AI & Academic Integrity

Last changed: 05 March 2024

AI-based text bots such as ChatGPT raise a number of questions about academic integrity, as AI can produce increasingly sophisticated texts.


AI is developing rapidly and is now also affecting higher education more and more. AI support will be part of everyone's everyday life and there are many possibilities but also risks involved. Recently, information has spread about the ChatGPT robot, that can answer advanced questions and quickly create well-formulated texts based on various requests. (However, there are a number of other bots such as Google's Bard, Perplexity and others). 

What is truly new about this? 

A home exam where the students have to write a PM or similar has never been completely legally secure. Letting others (friends, "kind" parents or commercial players) write the student's essays has been happening for a very long time. Already in Linnaeus' time, you could buy a written thesis. 

However, it has now become fast, easy and accessible for everyone to be able to get a relatively well-written text in seconds. In addition, several of these chat bots are currently being integrated for example into Office 365, Microsoft BING and Google's search tools. 

Are our plagiarism check systems not working? 

No, existing plagiarism check systems like Ouriginal cannot find AI texts! Every time a person uses a chatbo, original texts are written, so there is no plagiarism in the usual sense. However, software that can recognize AI-written text is coming. However, there are always ways to get around technology-assisted control systems, so we probably should not rely exclusively on them. 

How should we deal with this? 

AI is here to stay so the issue needs serious management. Our point of view is that it is best handled through good information work (for both teachers and students), review of the university's policies and guidelines, and above all through well-thought-out examination strategies. Remember that AI-supported writing will be part of the students' future professional life, so we must also learn to handle it in a sensible way and see how we can use and integrate the technology in teaching without it leading to cheating.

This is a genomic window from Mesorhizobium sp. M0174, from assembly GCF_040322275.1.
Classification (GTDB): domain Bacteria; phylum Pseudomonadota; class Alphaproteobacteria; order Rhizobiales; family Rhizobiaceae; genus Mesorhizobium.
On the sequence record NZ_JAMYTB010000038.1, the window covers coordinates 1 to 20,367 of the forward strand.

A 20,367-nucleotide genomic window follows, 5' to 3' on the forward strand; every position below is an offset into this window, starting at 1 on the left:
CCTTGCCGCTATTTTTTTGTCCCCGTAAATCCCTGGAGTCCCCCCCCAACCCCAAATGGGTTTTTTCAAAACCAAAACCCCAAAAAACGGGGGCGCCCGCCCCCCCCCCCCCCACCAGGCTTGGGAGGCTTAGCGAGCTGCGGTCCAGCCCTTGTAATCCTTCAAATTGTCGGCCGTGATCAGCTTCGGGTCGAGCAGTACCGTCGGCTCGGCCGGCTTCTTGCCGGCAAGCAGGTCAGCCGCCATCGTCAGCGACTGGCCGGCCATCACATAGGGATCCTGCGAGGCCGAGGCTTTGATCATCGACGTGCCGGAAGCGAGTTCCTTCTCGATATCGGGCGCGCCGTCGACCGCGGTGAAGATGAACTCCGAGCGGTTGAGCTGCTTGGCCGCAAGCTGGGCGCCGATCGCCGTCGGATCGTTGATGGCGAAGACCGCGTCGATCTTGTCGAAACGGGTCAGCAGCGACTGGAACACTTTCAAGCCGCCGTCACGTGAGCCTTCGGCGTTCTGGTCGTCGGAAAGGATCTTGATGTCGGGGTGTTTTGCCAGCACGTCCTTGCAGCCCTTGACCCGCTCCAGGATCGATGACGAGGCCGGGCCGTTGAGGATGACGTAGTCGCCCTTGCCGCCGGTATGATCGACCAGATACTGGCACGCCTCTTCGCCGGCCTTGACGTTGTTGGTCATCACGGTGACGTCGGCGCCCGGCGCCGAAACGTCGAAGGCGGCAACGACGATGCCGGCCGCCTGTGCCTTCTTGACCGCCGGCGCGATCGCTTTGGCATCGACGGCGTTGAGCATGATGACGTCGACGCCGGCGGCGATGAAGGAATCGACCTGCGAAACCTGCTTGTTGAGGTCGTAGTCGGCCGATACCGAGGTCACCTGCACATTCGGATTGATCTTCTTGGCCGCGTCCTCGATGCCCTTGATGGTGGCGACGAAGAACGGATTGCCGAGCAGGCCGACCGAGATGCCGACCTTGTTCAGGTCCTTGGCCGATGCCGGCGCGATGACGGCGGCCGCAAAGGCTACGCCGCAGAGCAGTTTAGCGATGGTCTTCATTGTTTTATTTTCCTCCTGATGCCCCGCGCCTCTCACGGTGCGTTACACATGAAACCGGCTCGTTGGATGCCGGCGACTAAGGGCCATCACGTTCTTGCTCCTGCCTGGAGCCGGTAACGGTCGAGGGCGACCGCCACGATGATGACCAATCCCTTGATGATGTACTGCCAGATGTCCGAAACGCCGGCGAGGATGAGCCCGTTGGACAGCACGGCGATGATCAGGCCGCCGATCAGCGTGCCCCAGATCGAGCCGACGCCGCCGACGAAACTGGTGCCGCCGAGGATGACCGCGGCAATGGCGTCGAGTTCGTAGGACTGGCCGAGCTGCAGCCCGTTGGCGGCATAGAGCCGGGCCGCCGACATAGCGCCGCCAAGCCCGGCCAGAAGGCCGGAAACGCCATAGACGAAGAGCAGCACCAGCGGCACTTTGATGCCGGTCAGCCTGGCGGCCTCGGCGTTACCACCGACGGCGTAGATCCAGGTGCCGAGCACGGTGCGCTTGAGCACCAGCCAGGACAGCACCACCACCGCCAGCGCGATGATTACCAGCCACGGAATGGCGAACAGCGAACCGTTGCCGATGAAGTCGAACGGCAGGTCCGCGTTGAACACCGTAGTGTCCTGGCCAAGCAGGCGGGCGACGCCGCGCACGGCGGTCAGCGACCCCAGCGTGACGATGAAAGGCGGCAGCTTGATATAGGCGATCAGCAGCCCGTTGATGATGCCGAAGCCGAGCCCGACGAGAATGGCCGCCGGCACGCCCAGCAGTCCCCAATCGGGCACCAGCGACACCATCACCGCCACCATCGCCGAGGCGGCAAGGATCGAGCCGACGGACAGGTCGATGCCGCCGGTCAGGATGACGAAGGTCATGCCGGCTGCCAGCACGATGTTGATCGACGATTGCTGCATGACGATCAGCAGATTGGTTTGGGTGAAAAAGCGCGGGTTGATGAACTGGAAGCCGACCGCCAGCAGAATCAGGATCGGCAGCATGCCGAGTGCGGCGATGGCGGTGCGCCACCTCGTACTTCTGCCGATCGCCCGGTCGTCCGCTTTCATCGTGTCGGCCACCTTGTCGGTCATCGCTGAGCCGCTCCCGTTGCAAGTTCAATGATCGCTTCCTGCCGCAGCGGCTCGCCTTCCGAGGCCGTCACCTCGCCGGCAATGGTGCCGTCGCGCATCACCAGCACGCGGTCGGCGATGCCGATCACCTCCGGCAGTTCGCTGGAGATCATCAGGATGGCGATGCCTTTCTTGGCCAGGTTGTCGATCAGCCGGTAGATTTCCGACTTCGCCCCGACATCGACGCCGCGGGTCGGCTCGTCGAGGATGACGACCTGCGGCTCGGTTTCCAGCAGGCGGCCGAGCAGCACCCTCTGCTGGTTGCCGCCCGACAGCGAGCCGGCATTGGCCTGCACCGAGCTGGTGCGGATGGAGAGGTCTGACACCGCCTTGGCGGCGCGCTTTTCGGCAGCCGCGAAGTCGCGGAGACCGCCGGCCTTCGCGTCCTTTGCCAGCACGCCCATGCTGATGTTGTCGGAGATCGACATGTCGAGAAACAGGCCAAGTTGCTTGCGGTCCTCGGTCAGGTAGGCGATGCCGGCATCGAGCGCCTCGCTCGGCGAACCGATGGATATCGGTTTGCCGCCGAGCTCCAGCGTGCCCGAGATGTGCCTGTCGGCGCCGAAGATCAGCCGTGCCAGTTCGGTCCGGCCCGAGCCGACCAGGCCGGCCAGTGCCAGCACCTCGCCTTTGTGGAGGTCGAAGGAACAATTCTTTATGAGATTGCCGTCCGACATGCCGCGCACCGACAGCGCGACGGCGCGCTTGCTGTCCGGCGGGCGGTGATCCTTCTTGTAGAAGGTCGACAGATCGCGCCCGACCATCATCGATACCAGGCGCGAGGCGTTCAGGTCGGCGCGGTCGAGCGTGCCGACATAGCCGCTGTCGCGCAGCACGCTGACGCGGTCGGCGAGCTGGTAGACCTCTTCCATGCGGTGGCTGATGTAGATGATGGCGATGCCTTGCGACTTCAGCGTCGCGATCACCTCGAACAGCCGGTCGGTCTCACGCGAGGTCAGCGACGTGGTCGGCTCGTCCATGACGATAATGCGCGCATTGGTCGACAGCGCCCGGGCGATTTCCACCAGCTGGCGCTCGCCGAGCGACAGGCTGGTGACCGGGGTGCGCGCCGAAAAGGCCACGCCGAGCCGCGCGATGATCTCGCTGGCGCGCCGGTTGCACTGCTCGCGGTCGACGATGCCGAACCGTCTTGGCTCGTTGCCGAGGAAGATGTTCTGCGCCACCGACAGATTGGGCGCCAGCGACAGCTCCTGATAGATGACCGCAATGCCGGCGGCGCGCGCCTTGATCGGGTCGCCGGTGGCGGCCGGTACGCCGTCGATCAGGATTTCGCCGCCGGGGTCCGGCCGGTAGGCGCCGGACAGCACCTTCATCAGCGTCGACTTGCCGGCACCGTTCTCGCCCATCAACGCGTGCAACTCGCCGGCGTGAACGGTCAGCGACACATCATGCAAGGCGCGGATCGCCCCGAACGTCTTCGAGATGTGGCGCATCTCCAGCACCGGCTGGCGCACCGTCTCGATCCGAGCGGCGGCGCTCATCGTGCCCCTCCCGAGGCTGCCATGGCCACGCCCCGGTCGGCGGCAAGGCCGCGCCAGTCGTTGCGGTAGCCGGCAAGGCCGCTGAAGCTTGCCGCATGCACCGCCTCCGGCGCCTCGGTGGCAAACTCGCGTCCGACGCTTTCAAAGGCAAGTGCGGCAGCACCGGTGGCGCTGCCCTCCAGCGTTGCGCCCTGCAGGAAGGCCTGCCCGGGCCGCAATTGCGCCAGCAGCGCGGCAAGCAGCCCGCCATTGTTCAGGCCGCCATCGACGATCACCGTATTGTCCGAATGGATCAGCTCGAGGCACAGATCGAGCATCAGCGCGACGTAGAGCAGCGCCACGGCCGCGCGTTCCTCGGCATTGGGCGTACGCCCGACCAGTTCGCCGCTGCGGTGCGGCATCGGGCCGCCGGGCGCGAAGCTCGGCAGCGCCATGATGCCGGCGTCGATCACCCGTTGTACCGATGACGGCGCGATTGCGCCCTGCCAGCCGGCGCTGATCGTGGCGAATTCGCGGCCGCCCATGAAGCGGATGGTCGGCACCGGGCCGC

How will AI and chatbots affect the way we teach? 

Below you will find some things you can do right now!

  • Inform yourselves about the possibilities of AI!
  • Emphasize the importance of evaluation of sources!
  • What do you wants to assess and how are you going to do it? Is it the knowledge connected to the subject or is it the ability to write?
  • If it is the students' ability to write well-structured texts using correct language, it may be wise to use classroom exams where there is no access to the internet or AI support.
  • Use oral examination more.
  • Try combining different examination methods such as PM writing and oral examination
  • Let the students be co-creators of the exam - the students develop and write questions, answers and assessment criteria. The teacher then selects what to use at the exam.
  • Try to shift the focus from summative to formative assessment, i.e. follow the students' learning process and assess not only the end result but milestones in the process towards the learning objectives!
  • Use part-time seminars where the students can describe how they intended to structure the material and how they went about finding their sources. Let them present their half-finished essays to the teacher and their classmates, etc.
  • Look for changed language in the essays. Is this the normal way of expression?
  • Be sure to follow up on students' references and make sure they also include page references in their citations. Not all chatbots provide references. Perplexity as an example often provide very simple references without page references. It also sometimes generates pure nonsense texts.
  • Let the writing assignments connect to other parts of the course such as excursions, labs, seminars and lectures. The more specific details about a specific course required in the task, the more difficult it will be for the AI ​​tools to write a good text.
  • Ask the students to be more personal in their writing or, for example, write logbooks about their learning and the tasks in the course. Allowing students to adopt a "meta-perspective" on their learning can be difficult for an AI to handle. For example, what has the student learned during the course, and how will this knowledge help them in their future professions?
  • Finally, try to integrate AI into teaching in a constructive way! Among other things, students can practice looking for sources that support the factual background in an AI-written text and thereby increase their information literacy.

Watch the AI seminar from 230503:
AI & AI (Artificial Intelligence and Academic Integrity)

Associate professor Sonja Bjelobaba is researcher at the Centre for Research Ethics & Bioethics as well as an associate professor at the Department of Modern Languages the Uppsala university.

Other seminars

AI can do your students' written assignments, so what now for assessments?

Wednesday 3 May from 13.00 - 14.00 CET

Assessment in education is changing AIs such as ChatGPT a language model bot is moving rapidly into everyday life. Our response to AI entering the learning space will be to look at what we are assessing and why we are assessing it. This webinar will investigate practical solutions to the integration of such AIs into the skills development of our students. Ideas around assessing the writing process rather than the final product will be discussed.

Presenter: David Smith, Professor of Bioscience Education at Sheffield Hallam University, UK.

Read more about the seminar


If you want to discuss questions about AI and Academic Integrity with us at the Department of Learning and Digitalisation, contact our educators at the unit for educational development.